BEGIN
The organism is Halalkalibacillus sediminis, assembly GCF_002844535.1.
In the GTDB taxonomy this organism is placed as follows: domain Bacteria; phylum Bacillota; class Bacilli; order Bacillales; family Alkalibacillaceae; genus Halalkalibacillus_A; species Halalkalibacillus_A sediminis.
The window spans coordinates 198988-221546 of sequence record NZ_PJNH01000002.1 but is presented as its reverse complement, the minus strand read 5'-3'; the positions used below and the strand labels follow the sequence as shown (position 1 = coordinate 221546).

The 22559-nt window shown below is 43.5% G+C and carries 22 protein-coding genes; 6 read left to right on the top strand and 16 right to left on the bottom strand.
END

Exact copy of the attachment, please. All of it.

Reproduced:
The organism is Halalkalibacillus sediminis, assembly GCF_002844535.1.
In the GTDB taxonomy this organism is placed as follows: domain Bacteria; phylum Bacillota; class Bacilli; order Bacillales; family Alkalibacillaceae; genus Halalkalibacillus_A; species Halalkalibacillus_A sediminis.
The window spans coordinates 198988-221546 of sequence record NZ_PJNH01000002.1 but is presented as its reverse complement, the minus strand read 5'-3'; the positions used below and the strand labels follow the sequence as shown (position 1 = coordinate 221546).

The 22559-nt window shown below is 43.5% G+C and carries 22 protein-coding genes; 6 read left to right on the top strand and 16 right to left on the bottom strand.